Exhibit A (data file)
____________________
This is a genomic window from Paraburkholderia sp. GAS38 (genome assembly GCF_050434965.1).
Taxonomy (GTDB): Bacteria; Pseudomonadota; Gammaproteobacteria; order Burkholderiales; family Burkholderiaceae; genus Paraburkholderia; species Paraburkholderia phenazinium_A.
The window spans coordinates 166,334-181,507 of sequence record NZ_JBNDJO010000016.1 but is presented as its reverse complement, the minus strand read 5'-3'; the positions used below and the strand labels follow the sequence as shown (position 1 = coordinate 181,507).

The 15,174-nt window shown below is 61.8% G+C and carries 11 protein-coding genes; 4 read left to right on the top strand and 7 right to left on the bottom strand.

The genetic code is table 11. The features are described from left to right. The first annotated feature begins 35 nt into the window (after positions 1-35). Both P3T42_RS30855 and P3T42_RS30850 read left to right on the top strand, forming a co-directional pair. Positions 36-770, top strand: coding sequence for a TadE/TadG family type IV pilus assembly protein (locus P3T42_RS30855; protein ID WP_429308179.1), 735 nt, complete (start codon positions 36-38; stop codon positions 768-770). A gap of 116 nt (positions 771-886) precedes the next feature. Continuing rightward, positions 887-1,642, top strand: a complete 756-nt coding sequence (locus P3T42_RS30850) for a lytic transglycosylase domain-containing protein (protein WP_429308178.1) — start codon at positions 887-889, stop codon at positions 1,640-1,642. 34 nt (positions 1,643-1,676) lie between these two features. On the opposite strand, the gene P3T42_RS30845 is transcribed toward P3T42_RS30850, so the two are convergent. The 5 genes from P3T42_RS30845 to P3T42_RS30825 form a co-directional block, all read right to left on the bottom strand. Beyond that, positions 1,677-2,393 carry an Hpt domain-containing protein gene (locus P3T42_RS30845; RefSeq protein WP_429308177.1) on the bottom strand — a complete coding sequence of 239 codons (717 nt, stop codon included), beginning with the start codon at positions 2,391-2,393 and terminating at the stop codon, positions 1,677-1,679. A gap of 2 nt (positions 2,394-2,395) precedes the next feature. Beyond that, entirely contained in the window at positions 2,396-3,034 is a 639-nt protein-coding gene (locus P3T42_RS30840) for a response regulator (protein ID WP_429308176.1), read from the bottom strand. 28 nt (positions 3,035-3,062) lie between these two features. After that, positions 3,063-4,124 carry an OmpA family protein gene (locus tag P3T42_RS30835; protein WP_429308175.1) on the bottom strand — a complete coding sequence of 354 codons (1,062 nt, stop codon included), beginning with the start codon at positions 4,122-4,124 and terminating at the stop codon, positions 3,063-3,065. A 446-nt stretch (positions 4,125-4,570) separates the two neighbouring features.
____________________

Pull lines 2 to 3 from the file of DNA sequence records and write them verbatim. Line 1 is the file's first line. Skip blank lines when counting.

Taxonomy (GTDB): Bacteria; Pseudomonadota; Gammaproteobacteria; order Burkholderiales; family Burkholderiaceae; genus Paraburkholderia; species Paraburkholderia phenazinium_A.
The window spans coordinates 166,334-181,507 of sequence record NZ_JBNDJO010000016.1 but is presented as its reverse complement, the minus strand read 5'-3'; the positions used below and the strand labels follow the sequence as shown (position 1 = coordinate 181,507).